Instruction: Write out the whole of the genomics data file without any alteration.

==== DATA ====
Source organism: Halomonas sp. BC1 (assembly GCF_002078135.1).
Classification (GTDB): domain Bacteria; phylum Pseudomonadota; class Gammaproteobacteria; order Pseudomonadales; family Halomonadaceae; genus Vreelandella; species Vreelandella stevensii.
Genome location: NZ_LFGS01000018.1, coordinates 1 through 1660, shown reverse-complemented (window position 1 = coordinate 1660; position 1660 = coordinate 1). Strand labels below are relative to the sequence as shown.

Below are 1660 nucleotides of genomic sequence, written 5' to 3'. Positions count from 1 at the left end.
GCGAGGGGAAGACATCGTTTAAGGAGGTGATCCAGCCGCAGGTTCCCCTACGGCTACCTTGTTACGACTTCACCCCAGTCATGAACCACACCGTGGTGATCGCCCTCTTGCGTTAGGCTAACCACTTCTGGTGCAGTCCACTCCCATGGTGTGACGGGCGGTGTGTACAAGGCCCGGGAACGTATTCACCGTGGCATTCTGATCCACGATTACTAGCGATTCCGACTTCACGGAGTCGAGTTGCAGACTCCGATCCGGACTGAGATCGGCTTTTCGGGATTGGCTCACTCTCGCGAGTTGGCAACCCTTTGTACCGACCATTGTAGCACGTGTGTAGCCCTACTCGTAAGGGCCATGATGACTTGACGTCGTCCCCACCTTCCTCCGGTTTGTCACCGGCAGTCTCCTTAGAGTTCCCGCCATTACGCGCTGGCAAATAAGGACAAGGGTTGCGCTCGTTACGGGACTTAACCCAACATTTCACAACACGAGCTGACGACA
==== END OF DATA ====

Source organism: Halomonas sp. BC1 (assembly GCF_002078135.1).
Classification (GTDB): domain Bacteria; phylum Pseudomonadota; class Gammaproteobacteria; order Pseudomonadales; family Halomonadaceae; genus Vreelandella; species Vreelandella stevensii.
Genome location: NZ_LFGS01000018.1, coordinates 1 through 1660, shown reverse-complemented (window position 1 = coordinate 1660; position 1660 = coordinate 1). Strand labels below are relative to the sequence as shown.

Below are 1660 nucleotides of genomic sequence, written 5' to 3'. Positions count from 1 at the left end.
GCGAGGGGAAGACATCGTTTAAGGAGGTGATCCAGCCGCAGGTTCCCCTACGGCTACCTTGTTACGACTTCACCCCAGTCATGAACCACACCGTGGTGATCGCCCTCTTGCGTTAGGCTAACCACTTCTGGTGCAGTCCACTCCCATGGTGTGACGGGCGGTGTGTACAAGGCCCGGGAACGTATTCACCGTGGCATTCTGATCCACGATTACTAGCGATTCCGACTTCACGGAGTCGAGTTGCAGACTCCGATCCGGACTGAGATCGGCTTTTCGGGATTGGCTCACTCTCGCGAGTTGGCAACCCTTTGTACCGACCATTGTAGCACGTGTGTAGCCCTACTCGTAAGGGCCATGATGACTTGACGTCGTCCCCACCTTCCTCCGGTTTGTCACCGGCAGTCTCCTTAGAGTTCCCGCCATTACGCGCTGGCAAATAAGGACAAGGGTTGCGCTCGTTACGGGACTTAACCCAACATTTCACAACACGAGCTGACGACA